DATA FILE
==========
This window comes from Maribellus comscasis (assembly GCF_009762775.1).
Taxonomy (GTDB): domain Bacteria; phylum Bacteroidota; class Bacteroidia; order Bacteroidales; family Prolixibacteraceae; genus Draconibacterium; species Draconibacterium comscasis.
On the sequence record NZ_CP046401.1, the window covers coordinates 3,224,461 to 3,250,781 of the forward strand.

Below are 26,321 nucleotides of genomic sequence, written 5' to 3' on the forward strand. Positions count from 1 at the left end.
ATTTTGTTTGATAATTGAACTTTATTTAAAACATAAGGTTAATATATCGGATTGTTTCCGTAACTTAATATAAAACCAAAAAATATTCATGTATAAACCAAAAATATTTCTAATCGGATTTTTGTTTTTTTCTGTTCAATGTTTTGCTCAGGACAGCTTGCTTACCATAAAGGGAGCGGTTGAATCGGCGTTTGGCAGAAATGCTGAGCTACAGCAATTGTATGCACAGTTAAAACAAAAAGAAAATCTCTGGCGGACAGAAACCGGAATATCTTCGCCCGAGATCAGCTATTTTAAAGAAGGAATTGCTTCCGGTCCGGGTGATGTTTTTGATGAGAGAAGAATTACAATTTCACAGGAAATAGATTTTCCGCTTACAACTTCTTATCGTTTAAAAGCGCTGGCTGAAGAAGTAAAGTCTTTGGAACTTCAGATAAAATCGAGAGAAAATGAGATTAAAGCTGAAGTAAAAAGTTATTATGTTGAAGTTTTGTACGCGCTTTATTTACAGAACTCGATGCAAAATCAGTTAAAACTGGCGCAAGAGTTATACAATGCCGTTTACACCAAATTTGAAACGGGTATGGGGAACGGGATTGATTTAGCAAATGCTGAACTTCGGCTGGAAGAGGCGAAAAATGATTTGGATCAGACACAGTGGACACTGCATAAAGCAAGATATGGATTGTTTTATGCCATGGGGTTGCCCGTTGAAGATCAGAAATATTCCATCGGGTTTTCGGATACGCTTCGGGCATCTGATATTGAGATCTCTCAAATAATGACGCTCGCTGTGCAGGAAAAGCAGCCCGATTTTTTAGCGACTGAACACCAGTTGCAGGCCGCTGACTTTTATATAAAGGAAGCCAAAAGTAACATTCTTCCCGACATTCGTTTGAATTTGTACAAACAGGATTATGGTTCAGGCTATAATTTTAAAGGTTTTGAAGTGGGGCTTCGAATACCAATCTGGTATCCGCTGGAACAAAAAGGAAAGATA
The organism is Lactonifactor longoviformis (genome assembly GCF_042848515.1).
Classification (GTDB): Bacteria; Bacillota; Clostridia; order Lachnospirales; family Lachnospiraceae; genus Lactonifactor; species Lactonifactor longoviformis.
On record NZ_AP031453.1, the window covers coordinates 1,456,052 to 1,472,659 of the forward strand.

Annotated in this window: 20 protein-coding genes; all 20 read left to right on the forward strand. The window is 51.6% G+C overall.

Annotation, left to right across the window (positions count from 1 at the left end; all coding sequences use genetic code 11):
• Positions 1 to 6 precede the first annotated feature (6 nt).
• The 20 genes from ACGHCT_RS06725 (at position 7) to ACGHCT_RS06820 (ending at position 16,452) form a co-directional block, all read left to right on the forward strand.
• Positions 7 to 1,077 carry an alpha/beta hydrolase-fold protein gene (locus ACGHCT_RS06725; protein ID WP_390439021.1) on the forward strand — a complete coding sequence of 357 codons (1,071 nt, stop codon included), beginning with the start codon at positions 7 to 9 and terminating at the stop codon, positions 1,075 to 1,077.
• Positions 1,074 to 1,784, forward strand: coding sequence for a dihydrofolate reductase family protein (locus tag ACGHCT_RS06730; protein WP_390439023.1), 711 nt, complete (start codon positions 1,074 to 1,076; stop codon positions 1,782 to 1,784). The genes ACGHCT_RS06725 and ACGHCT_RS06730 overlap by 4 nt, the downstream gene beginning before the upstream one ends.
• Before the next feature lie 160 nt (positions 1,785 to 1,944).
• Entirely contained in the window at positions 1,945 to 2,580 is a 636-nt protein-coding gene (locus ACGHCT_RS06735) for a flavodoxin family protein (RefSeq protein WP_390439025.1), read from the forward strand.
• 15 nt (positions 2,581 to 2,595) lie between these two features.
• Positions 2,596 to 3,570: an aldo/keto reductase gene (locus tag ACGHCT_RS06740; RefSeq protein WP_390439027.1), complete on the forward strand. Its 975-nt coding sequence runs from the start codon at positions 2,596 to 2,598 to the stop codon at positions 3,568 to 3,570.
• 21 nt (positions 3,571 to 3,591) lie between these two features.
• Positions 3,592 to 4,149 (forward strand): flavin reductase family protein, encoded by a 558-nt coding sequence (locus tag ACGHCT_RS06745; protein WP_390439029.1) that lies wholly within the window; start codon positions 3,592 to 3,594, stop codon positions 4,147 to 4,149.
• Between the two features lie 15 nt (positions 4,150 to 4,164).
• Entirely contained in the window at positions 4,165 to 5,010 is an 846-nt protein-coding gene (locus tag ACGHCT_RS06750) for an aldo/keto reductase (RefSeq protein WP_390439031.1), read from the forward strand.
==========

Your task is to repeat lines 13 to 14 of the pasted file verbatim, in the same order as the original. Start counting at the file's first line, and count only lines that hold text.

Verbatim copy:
• Positions 7 to 1,077 carry an alpha/beta hydrolase-fold protein gene (locus ACGHCT_RS06725; protein ID WP_390439021.1) on the forward strand — a complete coding sequence of 357 codons (1,071 nt, stop codon included), beginning with the start codon at positions 7 to 9 and terminating at the stop codon, positions 1,075 to 1,077.
• Positions 1,074 to 1,784, forward strand: coding sequence for a dihydrofolate reductase family protein (locus tag ACGHCT_RS06730; protein WP_390439023.1), 711 nt, complete (start codon positions 1,074 to 1,076; stop codon positions 1,782 to 1,784). The genes ACGHCT_RS06725 and ACGHCT_RS06730 overlap by 4 nt, the downstream gene beginning before the upstream one ends.